The Oberlin Review

Beethoven’s Dead — Can We Move on Now?

Clayton Luckadoo, Contributing Writer

February 28, 2020

 With Beethoven’s 250th birthday coming up, there are innumerable plans to celebrate the prolific composer worldwide. Among other activities, Oberlin Conservatory students will perform the legend’s complete symphonies and string quartets in his honor. While this is a grand undertaking, and the intentions are noble, the result is exclusionary for many. At an institution known for progressive programming and an awareness of exclusionary power structures in the classical music world, this is rather disheartening. I write this not to undermine the impact Beethoven has had on classical music. Thanks to his music and his influence with an avid Beethoven fan in the administration of the Paris Conservatoire, orchestra rehe...

Joyce DiDonato Performs Brave New Arrangements of Timeless Classics

Carson Dowhan, Senior Staff Writer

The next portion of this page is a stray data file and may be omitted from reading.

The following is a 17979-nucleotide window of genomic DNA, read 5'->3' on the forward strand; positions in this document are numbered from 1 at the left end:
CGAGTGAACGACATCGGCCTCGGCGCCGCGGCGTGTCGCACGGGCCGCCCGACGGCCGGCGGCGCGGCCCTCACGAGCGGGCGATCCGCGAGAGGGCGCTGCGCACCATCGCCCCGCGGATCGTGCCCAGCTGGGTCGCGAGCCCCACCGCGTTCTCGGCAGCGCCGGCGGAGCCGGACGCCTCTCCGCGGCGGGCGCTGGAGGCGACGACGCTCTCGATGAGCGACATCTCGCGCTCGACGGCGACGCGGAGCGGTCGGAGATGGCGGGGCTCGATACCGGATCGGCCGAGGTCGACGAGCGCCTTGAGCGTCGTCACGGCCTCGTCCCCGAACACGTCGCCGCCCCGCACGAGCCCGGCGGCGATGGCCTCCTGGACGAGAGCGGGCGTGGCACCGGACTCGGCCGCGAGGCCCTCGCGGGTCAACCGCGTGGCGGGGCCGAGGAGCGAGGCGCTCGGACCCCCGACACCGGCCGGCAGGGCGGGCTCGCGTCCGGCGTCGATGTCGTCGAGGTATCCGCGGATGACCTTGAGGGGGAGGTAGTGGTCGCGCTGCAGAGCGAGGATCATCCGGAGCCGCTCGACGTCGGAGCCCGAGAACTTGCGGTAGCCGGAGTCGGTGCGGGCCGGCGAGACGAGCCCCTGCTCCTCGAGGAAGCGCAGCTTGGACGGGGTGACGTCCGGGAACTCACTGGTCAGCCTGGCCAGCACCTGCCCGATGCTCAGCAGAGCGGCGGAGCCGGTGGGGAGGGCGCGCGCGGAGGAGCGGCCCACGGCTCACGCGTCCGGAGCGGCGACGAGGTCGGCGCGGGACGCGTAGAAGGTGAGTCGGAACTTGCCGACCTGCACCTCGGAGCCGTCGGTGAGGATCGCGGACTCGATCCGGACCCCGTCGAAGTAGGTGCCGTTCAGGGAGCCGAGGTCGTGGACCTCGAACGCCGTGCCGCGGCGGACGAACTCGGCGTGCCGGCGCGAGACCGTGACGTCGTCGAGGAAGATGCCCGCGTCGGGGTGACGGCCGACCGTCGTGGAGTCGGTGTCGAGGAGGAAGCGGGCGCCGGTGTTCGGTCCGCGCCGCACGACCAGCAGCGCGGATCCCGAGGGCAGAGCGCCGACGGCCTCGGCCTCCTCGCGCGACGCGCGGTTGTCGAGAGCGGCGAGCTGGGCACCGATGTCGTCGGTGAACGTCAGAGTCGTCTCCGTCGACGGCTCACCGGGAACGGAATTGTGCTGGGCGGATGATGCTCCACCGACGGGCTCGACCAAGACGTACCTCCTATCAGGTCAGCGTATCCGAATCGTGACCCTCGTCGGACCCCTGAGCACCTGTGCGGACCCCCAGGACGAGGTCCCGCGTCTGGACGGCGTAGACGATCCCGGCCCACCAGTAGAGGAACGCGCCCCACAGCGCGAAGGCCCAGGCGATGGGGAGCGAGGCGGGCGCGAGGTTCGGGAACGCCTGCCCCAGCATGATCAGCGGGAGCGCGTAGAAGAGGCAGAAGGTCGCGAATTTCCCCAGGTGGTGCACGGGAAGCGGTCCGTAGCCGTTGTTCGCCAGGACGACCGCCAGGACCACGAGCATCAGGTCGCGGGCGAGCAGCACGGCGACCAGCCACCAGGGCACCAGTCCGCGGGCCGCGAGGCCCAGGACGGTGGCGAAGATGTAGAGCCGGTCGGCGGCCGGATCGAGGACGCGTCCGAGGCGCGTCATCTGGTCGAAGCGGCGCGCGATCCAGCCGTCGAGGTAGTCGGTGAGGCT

March 1, 2019

Musician Joyce DiDonato and company brought an eclectic fusion of jazz and classical music to Finney Chapel on Wednesday, Feb. 27, performing songs from their new experimental compilation album, Songplay. This show is part of the Oberlin Artist Recital Series, an initiative known for bringing renowned musicians to Oberlin’s campus, joining campus and community together in a shared love of music.  What makes Songplay unique is not only the lineup of project collaborators, but also the arrangement of the songs. Pianist Craig Terry did that arranging, which ranged from Baroque epics to American contemporary classics. Terry approached the tracks from a jazz perspective, which resulted in a strong juxtaposition between the ori...

Cleveland Orchestra Fails to Provide Diversity in Repertoire